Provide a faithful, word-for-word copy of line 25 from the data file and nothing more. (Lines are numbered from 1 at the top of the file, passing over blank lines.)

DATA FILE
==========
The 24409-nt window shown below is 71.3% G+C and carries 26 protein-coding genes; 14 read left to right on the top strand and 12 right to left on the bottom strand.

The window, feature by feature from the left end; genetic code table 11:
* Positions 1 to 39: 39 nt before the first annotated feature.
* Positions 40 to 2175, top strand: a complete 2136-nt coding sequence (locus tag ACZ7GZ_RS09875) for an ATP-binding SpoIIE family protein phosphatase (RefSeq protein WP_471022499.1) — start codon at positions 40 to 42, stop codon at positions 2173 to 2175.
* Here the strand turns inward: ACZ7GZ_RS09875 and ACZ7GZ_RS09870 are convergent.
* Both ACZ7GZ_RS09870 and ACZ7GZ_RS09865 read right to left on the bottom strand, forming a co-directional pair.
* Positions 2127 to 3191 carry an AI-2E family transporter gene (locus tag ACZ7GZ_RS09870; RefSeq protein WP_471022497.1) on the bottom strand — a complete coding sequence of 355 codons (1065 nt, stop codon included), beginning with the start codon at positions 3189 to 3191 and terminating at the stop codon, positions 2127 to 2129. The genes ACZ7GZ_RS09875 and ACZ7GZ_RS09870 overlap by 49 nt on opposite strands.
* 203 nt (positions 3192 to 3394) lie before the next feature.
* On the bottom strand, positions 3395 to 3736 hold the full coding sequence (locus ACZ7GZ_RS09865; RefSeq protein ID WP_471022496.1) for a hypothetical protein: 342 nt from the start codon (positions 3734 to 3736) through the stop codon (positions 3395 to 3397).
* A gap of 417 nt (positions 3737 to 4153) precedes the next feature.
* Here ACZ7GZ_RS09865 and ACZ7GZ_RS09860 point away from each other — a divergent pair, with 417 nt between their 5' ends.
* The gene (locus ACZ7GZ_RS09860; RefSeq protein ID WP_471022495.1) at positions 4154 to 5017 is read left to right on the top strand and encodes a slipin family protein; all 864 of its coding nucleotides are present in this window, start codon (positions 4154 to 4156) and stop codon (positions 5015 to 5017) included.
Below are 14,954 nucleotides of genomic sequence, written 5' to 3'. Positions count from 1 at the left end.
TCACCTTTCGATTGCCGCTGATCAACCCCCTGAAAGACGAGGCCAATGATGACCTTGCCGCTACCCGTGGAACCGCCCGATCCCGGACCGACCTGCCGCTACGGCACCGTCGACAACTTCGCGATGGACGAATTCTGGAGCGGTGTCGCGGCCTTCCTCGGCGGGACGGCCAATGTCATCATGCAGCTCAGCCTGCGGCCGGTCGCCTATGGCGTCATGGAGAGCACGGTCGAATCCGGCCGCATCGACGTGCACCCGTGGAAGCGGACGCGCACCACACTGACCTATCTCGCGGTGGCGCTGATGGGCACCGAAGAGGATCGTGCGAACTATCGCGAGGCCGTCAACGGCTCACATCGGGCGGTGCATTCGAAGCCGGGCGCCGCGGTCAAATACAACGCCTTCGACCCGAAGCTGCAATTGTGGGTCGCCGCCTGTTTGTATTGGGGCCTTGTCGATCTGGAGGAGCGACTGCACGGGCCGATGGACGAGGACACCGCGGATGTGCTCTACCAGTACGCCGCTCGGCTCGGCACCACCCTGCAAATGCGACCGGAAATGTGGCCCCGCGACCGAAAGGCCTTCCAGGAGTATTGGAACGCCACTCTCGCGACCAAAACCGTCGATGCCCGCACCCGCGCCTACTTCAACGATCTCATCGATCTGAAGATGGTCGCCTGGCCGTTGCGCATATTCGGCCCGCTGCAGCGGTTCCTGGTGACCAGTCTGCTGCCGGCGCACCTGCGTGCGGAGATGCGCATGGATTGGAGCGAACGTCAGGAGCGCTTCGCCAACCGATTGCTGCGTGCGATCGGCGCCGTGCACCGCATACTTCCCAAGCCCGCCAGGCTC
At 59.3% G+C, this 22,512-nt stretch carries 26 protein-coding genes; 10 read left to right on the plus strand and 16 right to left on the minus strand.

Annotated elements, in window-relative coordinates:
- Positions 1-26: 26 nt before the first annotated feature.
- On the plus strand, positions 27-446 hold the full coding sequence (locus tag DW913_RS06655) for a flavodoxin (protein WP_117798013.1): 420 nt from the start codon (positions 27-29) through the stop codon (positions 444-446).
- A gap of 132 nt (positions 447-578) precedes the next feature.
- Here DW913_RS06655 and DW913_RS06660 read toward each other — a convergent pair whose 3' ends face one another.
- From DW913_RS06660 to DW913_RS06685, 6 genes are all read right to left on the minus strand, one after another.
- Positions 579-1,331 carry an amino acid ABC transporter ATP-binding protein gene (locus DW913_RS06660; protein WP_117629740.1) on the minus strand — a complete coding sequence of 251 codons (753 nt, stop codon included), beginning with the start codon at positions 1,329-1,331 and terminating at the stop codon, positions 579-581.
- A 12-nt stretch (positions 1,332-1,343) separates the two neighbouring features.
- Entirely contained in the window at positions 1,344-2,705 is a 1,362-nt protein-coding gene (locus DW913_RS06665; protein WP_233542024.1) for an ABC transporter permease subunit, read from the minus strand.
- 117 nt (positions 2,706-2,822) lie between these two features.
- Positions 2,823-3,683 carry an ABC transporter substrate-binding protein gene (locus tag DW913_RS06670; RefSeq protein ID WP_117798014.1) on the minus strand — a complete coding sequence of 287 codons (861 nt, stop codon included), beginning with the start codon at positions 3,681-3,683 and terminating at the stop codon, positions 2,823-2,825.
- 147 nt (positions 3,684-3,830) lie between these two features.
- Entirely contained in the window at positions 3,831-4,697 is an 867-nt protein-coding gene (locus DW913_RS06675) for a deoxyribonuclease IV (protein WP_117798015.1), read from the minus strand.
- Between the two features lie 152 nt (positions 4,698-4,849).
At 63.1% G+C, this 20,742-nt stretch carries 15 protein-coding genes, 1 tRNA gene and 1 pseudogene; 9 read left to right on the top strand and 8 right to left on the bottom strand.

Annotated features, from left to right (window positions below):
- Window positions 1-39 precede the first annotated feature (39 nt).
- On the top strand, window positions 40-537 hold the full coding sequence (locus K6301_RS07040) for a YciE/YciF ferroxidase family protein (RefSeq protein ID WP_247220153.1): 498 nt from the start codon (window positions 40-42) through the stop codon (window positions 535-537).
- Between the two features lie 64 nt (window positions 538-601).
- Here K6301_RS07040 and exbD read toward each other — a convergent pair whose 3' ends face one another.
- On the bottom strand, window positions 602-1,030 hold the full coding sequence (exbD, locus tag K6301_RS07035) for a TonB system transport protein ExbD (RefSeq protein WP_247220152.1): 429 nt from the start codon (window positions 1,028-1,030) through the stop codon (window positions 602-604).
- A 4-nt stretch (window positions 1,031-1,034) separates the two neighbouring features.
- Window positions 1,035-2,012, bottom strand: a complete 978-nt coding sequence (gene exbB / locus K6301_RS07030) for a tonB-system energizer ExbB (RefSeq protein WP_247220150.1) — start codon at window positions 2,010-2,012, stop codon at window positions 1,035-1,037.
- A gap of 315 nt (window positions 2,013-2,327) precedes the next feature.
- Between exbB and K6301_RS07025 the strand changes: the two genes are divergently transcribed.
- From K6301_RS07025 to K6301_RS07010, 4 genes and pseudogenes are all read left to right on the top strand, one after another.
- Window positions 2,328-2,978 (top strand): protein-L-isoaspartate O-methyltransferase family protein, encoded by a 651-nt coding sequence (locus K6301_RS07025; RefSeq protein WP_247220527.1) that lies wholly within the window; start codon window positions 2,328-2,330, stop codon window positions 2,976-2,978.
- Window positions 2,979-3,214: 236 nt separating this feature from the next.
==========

- 117 nt (positions 2,706-2,822) lie between these two features.